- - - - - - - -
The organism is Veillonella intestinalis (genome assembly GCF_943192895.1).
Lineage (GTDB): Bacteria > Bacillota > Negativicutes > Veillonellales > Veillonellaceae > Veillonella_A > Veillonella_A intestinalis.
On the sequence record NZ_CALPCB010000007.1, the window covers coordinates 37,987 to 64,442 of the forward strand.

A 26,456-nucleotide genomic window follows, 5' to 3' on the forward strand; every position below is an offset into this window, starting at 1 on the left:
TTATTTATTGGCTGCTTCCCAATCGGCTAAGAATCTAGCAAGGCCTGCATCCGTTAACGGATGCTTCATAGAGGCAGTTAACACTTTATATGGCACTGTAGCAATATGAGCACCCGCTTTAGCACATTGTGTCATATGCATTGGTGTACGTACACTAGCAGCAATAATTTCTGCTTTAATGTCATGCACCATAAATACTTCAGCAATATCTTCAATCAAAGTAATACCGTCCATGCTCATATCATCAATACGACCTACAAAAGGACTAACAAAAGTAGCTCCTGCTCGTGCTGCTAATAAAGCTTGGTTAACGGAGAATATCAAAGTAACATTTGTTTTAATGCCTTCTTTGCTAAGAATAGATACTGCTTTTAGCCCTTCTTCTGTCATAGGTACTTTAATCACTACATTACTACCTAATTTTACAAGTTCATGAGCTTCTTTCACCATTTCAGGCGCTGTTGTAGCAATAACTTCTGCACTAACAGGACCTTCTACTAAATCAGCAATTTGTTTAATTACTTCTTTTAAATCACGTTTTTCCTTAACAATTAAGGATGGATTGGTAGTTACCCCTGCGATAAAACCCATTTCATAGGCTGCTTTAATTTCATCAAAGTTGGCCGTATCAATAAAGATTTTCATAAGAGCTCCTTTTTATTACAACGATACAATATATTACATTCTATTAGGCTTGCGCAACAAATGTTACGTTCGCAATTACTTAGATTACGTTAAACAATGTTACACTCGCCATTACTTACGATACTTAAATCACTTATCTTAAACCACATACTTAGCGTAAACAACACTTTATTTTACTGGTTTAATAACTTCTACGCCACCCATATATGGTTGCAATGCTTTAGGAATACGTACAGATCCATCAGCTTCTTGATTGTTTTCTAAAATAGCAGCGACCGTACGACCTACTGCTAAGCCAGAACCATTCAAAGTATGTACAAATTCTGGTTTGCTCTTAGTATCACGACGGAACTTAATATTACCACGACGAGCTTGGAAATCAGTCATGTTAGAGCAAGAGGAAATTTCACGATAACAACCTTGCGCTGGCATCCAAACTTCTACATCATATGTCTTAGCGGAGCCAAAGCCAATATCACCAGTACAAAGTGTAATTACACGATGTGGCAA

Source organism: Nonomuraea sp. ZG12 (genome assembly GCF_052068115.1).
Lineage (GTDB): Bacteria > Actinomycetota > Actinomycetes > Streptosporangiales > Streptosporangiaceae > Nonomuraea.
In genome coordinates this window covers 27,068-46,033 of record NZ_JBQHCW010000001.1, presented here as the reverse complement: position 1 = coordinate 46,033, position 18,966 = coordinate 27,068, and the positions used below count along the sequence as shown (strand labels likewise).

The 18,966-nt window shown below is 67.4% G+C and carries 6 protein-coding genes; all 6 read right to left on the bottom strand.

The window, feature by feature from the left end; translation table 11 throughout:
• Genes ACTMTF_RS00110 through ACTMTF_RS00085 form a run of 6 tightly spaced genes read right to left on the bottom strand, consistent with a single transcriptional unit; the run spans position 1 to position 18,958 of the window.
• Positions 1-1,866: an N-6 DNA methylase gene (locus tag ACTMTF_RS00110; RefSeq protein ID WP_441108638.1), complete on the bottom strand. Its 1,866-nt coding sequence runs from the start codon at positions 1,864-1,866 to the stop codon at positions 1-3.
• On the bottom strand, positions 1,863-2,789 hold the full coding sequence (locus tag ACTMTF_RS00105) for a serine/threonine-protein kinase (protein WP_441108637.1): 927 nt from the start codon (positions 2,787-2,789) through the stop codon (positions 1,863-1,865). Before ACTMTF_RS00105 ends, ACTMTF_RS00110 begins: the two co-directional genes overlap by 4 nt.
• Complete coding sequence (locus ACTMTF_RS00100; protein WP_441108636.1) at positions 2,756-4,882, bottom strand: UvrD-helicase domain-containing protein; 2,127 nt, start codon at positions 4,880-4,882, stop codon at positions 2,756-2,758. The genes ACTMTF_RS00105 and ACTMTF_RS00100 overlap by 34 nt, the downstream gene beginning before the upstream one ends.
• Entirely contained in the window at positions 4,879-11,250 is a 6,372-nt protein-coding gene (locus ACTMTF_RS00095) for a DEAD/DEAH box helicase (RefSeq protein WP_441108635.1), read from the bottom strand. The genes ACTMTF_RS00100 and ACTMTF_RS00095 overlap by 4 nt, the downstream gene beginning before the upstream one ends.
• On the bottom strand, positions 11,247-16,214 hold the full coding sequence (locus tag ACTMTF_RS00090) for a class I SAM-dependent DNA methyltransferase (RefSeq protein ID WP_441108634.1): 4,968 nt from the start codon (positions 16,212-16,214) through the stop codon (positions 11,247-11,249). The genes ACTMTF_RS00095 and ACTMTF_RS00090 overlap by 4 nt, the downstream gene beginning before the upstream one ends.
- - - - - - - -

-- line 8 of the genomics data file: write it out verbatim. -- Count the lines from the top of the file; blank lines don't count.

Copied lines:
In genome coordinates this window covers 27,068-46,033 of record NZ_JBQHCW010000001.1, presented here as the reverse complement: position 1 = coordinate 46,033, position 18,966 = coordinate 27,068, and the positions used below count along the sequence as shown (strand labels likewise).